Site Alert

Our secure systems will be unavailable due to system maintenance Tuesday, Sept. 17, from 7:30 to 9:30 p.m. We apologize for any inconvenience.

Latex Allergy

What causes latex allergy?

Latex allergy reactions result from exposure to either the proteins or chemicals found in natural rubber latex products. The proteins may also adhere to the powder used on some gloves to make them easier to put on and take off. Regular and repeated use of latex gloves can result in the wearer becoming highly sensitive to the proteins or chemicals found in any latex product.

Who is at risk?

Latex gloves have proved effective in preventing transmission of many infectious diseases to health care workers. But for some workers, exposures to latex may result in allergic reactions. Reports of such reactions have increased in recent years--especially among health care workers.

In addition to health care, other workers who are at risk but with less frequent glove use include hairdressers, housekeepers, food service workers and child care workers.

What are the symptoms of latex allergy?

Symptoms of latex allergy can include skin rash and irritation, hives, nasal congestion, asthma, and in rare instances, shock. Individuals who develop an allergy to latex may also have similar cross-reactions to certain foods (e.g., avocado, banana, potato, tomato, kiwi fruit and papaya). Individuals prone to allergy are at greatest risk for developing an allergy to latex.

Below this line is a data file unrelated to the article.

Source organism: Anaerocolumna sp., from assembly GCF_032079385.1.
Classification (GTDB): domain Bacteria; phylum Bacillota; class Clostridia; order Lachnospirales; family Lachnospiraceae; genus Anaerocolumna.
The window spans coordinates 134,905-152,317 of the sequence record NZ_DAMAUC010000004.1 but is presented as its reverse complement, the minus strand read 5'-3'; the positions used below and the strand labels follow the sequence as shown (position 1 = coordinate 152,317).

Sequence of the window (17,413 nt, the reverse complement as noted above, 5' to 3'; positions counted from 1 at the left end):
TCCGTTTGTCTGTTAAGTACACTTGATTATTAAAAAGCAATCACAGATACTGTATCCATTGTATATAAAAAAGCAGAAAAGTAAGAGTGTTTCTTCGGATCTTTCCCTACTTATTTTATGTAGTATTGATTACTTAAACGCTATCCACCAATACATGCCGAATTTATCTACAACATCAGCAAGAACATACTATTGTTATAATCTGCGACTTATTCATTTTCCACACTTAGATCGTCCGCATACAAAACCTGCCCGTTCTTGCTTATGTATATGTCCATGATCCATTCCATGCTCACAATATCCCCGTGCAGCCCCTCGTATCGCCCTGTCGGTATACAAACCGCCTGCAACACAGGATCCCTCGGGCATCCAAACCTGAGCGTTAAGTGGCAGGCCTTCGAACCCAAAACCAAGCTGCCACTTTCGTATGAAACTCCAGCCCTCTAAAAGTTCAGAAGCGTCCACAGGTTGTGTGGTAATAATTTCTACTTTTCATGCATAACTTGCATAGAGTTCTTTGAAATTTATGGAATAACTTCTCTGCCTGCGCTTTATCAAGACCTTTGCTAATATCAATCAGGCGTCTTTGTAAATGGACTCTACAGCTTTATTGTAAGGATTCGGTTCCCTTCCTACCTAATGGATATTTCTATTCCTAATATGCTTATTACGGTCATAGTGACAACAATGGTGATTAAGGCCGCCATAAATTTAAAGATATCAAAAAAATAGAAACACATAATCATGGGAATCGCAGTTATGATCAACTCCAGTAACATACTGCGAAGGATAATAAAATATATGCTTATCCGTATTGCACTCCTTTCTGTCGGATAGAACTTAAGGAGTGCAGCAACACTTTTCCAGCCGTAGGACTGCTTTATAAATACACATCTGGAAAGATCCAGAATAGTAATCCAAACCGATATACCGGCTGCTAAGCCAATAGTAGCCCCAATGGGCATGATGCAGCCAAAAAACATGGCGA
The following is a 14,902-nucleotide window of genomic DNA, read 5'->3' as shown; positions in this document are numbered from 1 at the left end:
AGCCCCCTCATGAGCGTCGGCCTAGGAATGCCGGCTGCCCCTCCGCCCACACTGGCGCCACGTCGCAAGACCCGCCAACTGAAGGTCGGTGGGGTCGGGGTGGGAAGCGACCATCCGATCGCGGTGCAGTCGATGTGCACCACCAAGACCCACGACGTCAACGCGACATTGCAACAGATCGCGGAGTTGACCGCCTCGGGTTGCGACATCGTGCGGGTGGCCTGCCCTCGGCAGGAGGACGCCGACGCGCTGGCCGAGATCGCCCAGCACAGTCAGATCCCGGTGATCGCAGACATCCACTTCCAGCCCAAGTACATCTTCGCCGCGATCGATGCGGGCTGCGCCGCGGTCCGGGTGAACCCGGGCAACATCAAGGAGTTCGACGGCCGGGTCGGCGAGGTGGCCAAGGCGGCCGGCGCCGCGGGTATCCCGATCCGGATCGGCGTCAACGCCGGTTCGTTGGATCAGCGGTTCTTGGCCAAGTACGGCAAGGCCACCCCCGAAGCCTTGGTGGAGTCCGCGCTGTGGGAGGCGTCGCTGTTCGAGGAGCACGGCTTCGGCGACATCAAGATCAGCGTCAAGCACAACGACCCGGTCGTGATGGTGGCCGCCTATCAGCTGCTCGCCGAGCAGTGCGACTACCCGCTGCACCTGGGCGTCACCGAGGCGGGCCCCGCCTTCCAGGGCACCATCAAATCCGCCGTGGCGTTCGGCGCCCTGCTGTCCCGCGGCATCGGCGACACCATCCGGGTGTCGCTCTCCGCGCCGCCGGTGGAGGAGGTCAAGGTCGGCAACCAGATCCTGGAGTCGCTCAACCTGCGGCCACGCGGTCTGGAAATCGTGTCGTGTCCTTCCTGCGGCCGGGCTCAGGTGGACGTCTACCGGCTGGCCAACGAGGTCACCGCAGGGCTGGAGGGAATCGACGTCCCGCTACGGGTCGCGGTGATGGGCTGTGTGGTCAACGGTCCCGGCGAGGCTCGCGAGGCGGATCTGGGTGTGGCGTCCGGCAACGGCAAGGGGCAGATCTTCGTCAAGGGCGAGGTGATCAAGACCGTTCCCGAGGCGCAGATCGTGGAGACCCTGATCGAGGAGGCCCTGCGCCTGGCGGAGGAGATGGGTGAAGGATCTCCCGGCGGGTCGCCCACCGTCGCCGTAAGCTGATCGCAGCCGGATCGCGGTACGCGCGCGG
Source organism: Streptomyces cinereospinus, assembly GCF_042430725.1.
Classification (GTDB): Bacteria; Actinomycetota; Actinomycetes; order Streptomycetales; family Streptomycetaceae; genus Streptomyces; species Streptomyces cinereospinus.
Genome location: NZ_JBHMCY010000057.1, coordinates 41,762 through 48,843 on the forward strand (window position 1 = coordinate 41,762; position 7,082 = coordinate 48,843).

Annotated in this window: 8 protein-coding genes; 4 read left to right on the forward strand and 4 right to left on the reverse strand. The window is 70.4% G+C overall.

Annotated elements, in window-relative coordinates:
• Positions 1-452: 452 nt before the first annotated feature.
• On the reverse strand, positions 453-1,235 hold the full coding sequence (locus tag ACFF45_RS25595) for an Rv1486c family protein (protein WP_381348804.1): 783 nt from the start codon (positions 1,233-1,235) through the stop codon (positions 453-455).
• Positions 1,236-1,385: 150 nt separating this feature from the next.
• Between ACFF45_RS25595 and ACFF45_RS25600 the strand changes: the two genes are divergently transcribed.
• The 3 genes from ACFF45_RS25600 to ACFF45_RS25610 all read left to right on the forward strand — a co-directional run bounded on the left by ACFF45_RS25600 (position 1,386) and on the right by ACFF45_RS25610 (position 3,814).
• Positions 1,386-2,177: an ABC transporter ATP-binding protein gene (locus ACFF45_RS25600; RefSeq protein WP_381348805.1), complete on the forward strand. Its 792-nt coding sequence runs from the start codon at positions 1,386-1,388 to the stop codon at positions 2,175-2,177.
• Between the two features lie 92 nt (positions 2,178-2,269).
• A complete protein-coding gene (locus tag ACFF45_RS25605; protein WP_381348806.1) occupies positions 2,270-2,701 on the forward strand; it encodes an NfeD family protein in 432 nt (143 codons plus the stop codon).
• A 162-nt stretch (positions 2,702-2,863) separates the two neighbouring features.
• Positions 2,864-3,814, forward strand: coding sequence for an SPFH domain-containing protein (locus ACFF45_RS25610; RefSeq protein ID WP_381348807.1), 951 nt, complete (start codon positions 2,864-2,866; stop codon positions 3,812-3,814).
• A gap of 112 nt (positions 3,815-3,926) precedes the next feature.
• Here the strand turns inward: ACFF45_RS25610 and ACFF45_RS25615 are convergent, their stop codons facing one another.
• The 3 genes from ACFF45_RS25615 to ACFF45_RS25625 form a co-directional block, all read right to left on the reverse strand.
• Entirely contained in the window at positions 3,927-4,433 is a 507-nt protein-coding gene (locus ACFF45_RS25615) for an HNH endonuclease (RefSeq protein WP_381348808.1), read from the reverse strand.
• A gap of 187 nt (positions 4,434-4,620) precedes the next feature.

In addition, many individuals may experience hypersensitivity reactions, such as skin rash, from chemicals used in the production of glove products.

Latex allergy prevention

In many instances, depending on the exposure, workers can get the required level of protection from nitrile, vinyl or other synthetic gloves. When latex gloves are used, powder-free gloves with reduced protein content should be used. It is important to keep in mind that the Bloodborne Pathogen Standard states that glove alternatives shall be accessible to those employees who are allergic to the gloves normally provided.

Regulation & Policy

Where the potential for latex allergy is a recognized hazard in your workplace, hazard reduction methods should be included in your overall accident prevention program.


The following resources provide guidelines on latex allergy prevention:

More help from L&I

For general information, call 1-800-423-7233.

End of main content, page footer follows.

Access Washington official state portal

   © Washington State Dept. of Labor & Industries. Use of this site is subject to the laws of the state of Washington.

Help us improve